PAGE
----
HESTA has created a watchlist of companies that it deems unconducive to its new goal to halve normalised emissions across its portfolio by 2030.
On Tuesday, HESTA announced it has lifted to 50 per cent an interim target it set in 2020 to achieve a 33 per cent reduction in normalised emissions by 2030.
In doing so, the fund has announced heightened monitoring and engagement with key emissions-intensive companies, including AGL, Origin, Santos and Woodside, having identified that all four face “significant” decarbonisation challenges and require a “major shift” in their strategies to offer low-carbon energy products.
The fund revealed that it has written to the chairs of all four companies informing them of its decision to place them on watchlist and outlining its heightened concern over the disparity between their strategic targets and a 1.5-degree Celsius transition pathway.
Under its engagement escalation framework, HESTA confirmed it has several tools at its disposal, including divestment where it considers there is “inadequate evidence” of progress to address risks and it is in the best financial interests of members.
“The science is telling us this is a critical decade and that mitigating climate change-related risks requires an accelerated transition and a more rapid reduction in emissions,” HESTA CEO Debby Blakey said.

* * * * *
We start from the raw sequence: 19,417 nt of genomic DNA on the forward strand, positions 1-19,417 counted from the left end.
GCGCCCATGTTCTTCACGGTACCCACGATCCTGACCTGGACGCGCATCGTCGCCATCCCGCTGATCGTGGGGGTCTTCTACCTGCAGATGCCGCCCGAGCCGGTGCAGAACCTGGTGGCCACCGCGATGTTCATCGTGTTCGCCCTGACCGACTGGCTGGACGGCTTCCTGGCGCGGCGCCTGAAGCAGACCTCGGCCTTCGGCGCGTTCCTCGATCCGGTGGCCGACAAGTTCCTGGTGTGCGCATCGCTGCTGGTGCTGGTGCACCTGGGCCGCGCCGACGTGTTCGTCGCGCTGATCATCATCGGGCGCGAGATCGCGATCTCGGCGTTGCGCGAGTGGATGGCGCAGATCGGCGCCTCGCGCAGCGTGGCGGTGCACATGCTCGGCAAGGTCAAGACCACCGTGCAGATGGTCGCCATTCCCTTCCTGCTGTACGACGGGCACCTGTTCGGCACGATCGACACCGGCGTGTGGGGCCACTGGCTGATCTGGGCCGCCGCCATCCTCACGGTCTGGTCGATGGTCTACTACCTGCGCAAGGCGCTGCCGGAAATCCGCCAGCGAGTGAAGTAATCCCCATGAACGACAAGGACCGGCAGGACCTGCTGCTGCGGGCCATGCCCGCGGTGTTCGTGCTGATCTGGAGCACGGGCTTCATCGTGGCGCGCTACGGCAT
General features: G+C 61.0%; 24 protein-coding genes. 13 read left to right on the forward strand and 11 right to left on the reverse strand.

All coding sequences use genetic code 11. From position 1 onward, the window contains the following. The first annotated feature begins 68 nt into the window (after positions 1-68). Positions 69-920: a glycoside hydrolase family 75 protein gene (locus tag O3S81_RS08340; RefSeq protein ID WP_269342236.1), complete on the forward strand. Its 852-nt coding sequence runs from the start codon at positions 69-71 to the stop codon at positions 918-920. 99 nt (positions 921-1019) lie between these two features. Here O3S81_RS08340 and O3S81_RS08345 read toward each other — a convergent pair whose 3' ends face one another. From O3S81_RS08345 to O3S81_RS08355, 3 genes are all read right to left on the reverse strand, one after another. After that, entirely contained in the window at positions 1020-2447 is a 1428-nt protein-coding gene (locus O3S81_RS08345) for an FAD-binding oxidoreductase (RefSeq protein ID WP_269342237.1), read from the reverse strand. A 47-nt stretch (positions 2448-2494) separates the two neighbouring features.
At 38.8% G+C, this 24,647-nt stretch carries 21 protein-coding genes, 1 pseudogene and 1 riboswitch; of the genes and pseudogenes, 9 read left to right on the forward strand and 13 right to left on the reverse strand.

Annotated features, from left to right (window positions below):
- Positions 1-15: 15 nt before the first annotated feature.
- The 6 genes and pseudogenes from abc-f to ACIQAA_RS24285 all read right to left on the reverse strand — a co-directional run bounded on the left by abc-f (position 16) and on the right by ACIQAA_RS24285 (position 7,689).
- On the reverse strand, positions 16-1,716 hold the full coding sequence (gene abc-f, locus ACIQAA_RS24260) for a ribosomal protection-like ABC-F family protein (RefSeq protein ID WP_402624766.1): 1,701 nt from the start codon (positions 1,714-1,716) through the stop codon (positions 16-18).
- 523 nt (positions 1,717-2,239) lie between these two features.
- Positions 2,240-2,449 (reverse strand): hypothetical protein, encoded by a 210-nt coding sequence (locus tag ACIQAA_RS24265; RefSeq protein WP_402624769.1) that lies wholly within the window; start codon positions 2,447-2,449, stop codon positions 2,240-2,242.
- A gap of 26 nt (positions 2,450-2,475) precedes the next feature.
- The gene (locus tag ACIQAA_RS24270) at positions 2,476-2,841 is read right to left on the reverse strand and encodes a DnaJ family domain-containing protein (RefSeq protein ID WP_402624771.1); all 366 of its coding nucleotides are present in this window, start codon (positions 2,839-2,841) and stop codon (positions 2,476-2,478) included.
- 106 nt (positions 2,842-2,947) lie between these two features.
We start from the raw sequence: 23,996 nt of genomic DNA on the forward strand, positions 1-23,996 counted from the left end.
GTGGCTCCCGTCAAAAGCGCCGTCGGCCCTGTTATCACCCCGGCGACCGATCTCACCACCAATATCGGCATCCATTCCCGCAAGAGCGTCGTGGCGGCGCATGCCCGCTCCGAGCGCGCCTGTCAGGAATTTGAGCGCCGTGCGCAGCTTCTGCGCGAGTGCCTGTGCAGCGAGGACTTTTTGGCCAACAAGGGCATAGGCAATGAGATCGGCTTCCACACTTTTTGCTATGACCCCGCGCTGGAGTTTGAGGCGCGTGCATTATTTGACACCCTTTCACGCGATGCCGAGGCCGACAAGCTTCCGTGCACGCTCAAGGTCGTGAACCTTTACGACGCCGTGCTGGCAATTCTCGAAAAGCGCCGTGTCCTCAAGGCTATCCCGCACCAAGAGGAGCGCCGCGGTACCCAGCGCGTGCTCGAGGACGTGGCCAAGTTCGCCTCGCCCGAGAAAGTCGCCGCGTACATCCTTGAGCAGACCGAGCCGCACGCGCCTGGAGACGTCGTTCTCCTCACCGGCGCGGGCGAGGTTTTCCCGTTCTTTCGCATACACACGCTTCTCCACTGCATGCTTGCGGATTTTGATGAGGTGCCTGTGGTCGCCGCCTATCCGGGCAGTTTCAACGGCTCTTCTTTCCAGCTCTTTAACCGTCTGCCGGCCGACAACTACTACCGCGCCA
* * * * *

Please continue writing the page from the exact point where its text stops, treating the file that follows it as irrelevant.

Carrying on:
“Each of these companies has a role in mitigating climate risk and reducing emissions in Australia, which will help reduce the systemic climate risk to our members’ portfolio,” Ms Blakey noted.
She revealed that HESTA has engaged with these companies since at least 2018, and while some progress has been reported, “there’s evidence of a gap between the companies’ commitments and their actions to transition their businesses in line with Paris Agreement goals”.
A response has been sought from each of the companies on how their climate strategies align with a 1.5-degree Celsius pathway as well as how future capital expenditure will support a timely, equitable and orderly transition to a low-carbon economy.
Additionally, Origin, Santos and Woodside have been asked to outline how they will demonstrate that new major projects are consistent with a carbon budget aligned with a 1.5-degree Celsius pathway.
In May this year, HESTA voted against the climate plans of both Santos and Woodside, which were rejected by 37 per cent and 49 per cent of shareholders respectively, and wrote to the companies outlining their concerns.
In its latest communication with AGL, HESTA, which came out against the company’s now withdrawn demerger plan, said it wants to see the company’s climate strategy align with the Paris agreement, which will require the closure of coal-fired power stations by 2035.
The super fund is also seeking to understand how the company’s recent board refresh and CEO appointment will support a 1.5-degree Celsius pathway-aligned strategy.
Jon Bragg is a journalist for Momentum Media's Investor Daily, nestegg and ifa. He enjoys writing about a wide variety of financial topics and issues and exploring the many implications they have on all aspects of life.